Composer/critic Virgil Thomson was probably the first to pinpoint a reason that George Gershwin’s Porgy and Bess is even today problematic for some. “Fake folklore,” he called it in a thinkpiece written a month after the opera’s 1935 premiere; “a libretto that should never have been accepted on a subject that should never have been chosen.” He objected, as many still do, to a white composer and a white librettist—DuBose Heyward, who adapted it from his own 1925 novel—telling a story about people of color: “Folklore subjects recounted by an outsider are only valid as long as the the folk in question is unable to speak for itself, which is certainly not true of the American Negro in 1935.” Was it? (Thomson’s evaluation of P&B, which both enthralled and troubled him, is not untinged with envy and a hint of hypocrisy, considering his own Four Saints in Three Acts, the previous year’s operatic cause célèbre, had used an all-black cast for eyebrow-raisingly paternalistic and essentialist reasons. Then there’s his wince-making wisecrack about the Jewish Gershwin’s “gefiltefish orchestration,” by which he seems to have meant slick and Hollywoody.)
Landing squarely in our current debate over cultural appropriation—and, in a broader sense, over how our opinion of an artwork is colored by what we know about an artist—is just one way the issues P&B’s history and narrative raise remain a vexing part of our social conversation. Its up-to-the-minute resonances are legion, as will be obvious to anyone who attends Seattle Opera’s current production, which opened Saturday: both in the way African Americans are treated by a white-run justice system and the way women are treated in a male-run society. But what acquits the piece, as I believe this production abundantly proves, is what a cast can do with it. Unlike film and television, obviously, live-performance artworks aren’t fixed, they’re reborn each time they’re staged—anyone self-debating whether to let go of The Cosby Show or Annie Hall can attend this P&B and hear the singers make it, grippingly and magnificently, their own. This production becomes so much more their characters’ story than Gershwin and Heyward’s.
There are indeed scenes here that are difficult to watch—but for a reason I’ve never before encountered at Seattle Opera: They are so intimate, so personal, so full of lived reality, that I felt like an intruder—as if there were a hole in some imaginary wall wrongly allowing me access to moments that should be private. Should I be watching this funeral? Or this prayer vigil at Bess’ bedside? Much credit for this phenomenon goes to cast members Mary Elizabeth Williams and Judith Skinner, who are aflame as Serena and Maria, the powerful moral consciences of Catfish Row, the South Carolina coastal hamlet where the opera is set.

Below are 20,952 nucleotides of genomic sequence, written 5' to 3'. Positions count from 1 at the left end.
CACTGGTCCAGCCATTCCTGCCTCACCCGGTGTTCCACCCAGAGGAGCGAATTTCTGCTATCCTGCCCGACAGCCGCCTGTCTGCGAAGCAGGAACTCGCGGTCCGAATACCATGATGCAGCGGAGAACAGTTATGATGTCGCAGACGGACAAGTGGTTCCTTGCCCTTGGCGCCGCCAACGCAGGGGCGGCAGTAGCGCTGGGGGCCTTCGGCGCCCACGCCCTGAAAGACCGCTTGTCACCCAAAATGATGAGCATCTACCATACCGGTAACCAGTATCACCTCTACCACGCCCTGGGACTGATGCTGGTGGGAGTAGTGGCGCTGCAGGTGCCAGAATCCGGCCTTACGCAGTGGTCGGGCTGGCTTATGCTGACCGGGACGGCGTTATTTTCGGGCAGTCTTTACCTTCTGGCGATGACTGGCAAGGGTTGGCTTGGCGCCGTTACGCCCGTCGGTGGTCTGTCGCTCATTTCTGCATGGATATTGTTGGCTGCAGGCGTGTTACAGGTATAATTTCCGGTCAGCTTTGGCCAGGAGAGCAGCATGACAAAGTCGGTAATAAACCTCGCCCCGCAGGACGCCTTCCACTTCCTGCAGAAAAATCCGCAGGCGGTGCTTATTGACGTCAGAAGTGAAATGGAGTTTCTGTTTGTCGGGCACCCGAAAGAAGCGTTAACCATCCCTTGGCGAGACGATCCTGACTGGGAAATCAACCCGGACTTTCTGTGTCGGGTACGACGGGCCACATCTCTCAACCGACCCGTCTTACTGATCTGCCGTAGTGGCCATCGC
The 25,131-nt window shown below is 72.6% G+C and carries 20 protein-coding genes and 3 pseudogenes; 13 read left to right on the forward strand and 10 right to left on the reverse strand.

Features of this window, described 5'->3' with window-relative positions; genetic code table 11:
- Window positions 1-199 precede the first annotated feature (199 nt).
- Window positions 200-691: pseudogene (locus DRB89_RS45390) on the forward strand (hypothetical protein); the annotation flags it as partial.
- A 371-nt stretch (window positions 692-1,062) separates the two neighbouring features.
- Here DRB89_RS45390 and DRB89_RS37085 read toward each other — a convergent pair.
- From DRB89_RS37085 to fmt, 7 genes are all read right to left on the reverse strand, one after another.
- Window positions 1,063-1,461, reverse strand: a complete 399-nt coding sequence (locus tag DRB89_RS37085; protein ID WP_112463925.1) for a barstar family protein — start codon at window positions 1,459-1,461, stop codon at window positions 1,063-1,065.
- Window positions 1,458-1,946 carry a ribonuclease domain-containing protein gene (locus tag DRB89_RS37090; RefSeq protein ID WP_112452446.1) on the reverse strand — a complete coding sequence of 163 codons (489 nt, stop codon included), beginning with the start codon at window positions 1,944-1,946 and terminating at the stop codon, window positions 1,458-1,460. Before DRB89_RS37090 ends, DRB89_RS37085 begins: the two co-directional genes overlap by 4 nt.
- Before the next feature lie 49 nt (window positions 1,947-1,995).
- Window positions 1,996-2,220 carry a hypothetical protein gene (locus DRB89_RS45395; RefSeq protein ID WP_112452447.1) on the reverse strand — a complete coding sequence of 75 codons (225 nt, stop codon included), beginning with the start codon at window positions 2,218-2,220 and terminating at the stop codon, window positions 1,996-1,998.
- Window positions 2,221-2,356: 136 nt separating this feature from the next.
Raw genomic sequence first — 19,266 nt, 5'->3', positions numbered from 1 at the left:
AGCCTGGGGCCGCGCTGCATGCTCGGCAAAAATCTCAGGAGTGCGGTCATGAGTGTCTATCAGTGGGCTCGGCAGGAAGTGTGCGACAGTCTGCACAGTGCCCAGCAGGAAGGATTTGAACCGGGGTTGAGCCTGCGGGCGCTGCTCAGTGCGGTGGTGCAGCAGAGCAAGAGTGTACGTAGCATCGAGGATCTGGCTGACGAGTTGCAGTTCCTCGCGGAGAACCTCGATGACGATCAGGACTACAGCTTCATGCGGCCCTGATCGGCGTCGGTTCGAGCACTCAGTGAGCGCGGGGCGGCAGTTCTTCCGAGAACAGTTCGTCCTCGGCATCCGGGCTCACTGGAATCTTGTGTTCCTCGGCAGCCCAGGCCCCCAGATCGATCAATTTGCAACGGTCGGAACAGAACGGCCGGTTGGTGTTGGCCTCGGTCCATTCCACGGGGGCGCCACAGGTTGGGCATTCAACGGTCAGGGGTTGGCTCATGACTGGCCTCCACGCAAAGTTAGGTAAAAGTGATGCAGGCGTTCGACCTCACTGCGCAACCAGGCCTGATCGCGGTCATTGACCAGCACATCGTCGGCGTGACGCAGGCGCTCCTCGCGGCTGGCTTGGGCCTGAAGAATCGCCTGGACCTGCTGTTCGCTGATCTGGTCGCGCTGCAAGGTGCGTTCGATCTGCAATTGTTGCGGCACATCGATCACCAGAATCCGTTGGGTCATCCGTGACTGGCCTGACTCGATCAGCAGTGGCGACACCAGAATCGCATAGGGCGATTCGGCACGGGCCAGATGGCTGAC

It’s hard to regard characters so richly human as one-dimensional, one criticism sometimes leveled at P&B. On opening night, Angel Blue made Bess as throbbingly emotive and morally ambiguous a role as Carmen or Tosca. (Elizabeth Llewellyn plays her in the alternate cast.) Here too are raised questions from today’s headlines: When Crown, her lover prior to meeting Porgy, lures her back in Act 1’s crushing climax, is she capitulating to coercion or exercising sexual agency? The three men in Bess’ life, each intensified by a top-notch performance, also deny us the comfort of easy answers: Lester Lynch’s Crown is a bully, yet brave enough to brave the Act 2 hurricane that strikes the town; Alfred Walker’s Porgy (Kevin Short in the alternate cast) is both a sensitive romantic hero and a murderer; and, perhaps most disturbingly, the amoral dope peddler Sportin’ Life is a hell of a lot of fun to watch. Jermaine Smith’s serpentine performance gives the show a shot of straight-up musical-comedy pizzazz.
As does the chorus, which under Eric Sean Fogel’s choreography dances more than any chorus I can recall in a SO production. The show’s conductor, John DeMain, also led the 1976 Houston Grand Opera staging that brought P&B fully back into the public eye after decades of nips, tucks and neglect, and consequently knows the piece better than anyone alive. His triumph is to make unforgettable Gershwin’s moments of musical genius. There are the immortal tunes, of course, but also subtler details, like the innovative percussion interlude that leads into the picnic scene or the brilliant dramatic effect in Serena’s lament, “My Man’s Gone Now”: a choral crescendo that breaks off at its height to reveal Serena’s soft solo note, from which she too then crescendos. Despite his misgivings, when Thomson looked at what other American opera composers were up to, he was moved to assert that P&B was “a more important event in America’s artistic life” than any of them. I’m similarly inclined to say this staging is a more important event in Seattle musical life (barring maybe a few world premieres and, OK, its Ring) than anything else SO has offered.